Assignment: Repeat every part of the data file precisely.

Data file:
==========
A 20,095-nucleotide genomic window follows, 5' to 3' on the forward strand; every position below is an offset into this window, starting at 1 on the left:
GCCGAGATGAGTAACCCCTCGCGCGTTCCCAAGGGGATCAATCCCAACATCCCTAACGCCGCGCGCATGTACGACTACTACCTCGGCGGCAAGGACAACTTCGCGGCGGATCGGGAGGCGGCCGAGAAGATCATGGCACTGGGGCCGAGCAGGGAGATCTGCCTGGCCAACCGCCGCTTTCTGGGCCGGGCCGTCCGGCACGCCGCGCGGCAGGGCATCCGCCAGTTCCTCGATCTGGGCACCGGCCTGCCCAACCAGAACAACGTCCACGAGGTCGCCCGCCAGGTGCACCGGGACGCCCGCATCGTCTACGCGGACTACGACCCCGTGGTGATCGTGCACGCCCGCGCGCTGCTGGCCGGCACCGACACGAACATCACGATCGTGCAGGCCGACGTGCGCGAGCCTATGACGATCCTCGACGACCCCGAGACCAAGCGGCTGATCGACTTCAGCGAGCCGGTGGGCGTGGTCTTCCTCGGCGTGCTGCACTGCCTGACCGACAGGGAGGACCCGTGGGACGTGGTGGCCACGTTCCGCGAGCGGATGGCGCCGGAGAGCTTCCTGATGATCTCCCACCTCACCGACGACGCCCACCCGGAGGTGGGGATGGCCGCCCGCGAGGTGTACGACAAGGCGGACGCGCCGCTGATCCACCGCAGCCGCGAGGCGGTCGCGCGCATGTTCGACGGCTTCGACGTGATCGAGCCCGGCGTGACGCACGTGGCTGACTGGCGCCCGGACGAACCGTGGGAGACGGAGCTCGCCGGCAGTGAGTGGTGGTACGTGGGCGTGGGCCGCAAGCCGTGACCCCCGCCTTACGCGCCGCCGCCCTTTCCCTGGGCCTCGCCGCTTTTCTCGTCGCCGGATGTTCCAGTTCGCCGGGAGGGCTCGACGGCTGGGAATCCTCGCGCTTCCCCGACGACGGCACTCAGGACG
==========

A 20,095-nucleotide genomic window follows, 5' to 3' on the forward strand; every position below is an offset into this window, starting at 1 on the left:
GCCGAGATGAGTAACCCCTCGCGCGTTCCCAAGGGGATCAATCCCAACATCCCTAACGCCGCGCGCATGTACGACTACTACCTCGGCGGCAAGGACAACTTCGCGGCGGATCGGGAGGCGGCCGAGAAGATCATGGCACTGGGGCCGAGCAGGGAGATCTGCCTGGCCAACCGCCGCTTTCTGGGCCGGGCCGTCCGGCACGCCGCGCGGCAGGGCATCCGCCAGTTCCTCGATCTGGGCACCGGCCTGCCCAACCAGAACAACGTCCACGAGGTCGCCCGCCAGGTGCACCGGGACGCCCGCATCGTCTACGCGGACTACGACCCCGTGGTGATCGTGCACGCCCGCGCGCTGCTGGCCGGCACCGACACGAACATCACGATCGTGCAGGCCGACGTGCGCGAGCCTATGACGATCCTCGACGACCCCGAGACCAAGCGGCTGATCGACTTCAGCGAGCCGGTGGGCGTGGTCTTCCTCGGCGTGCTGCACTGCCTGACCGACAGGGAGGACCCGTGGGACGTGGTGGCCACGTTCCGCGAGCGGATGGCGCCGGAGAGCTTCCTGATGATCTCCCACCTCACCGACGACGCCCACCCGGAGGTGGGGATGGCCGCCCGCGAGGTGTACGACAAGGCGGACGCGCCGCTGATCCACCGCAGCCGCGAGGCGGTCGCGCGCATGTTCGACGGCTTCGACGTGATCGAGCCCGGCGTGACGCACGTGGCTGACTGGCGCCCGGACGAACCGTGGGAGACGGAGCTCGCCGGCAGTGAGTGGTGGTACGTGGGCGTGGGCCGCAAGCCGTGACCCCCGCCTTACGCGCCGCCGCCCTTTCCCTGGGCCTCGCCGCTTTTCTCGTCGCCGGATGTTCCAGTTCGCCGGGAGGGCTCGACGGCTGGGAATCCTCGCGCTTCCCCGACGACGGCACTCAGGACG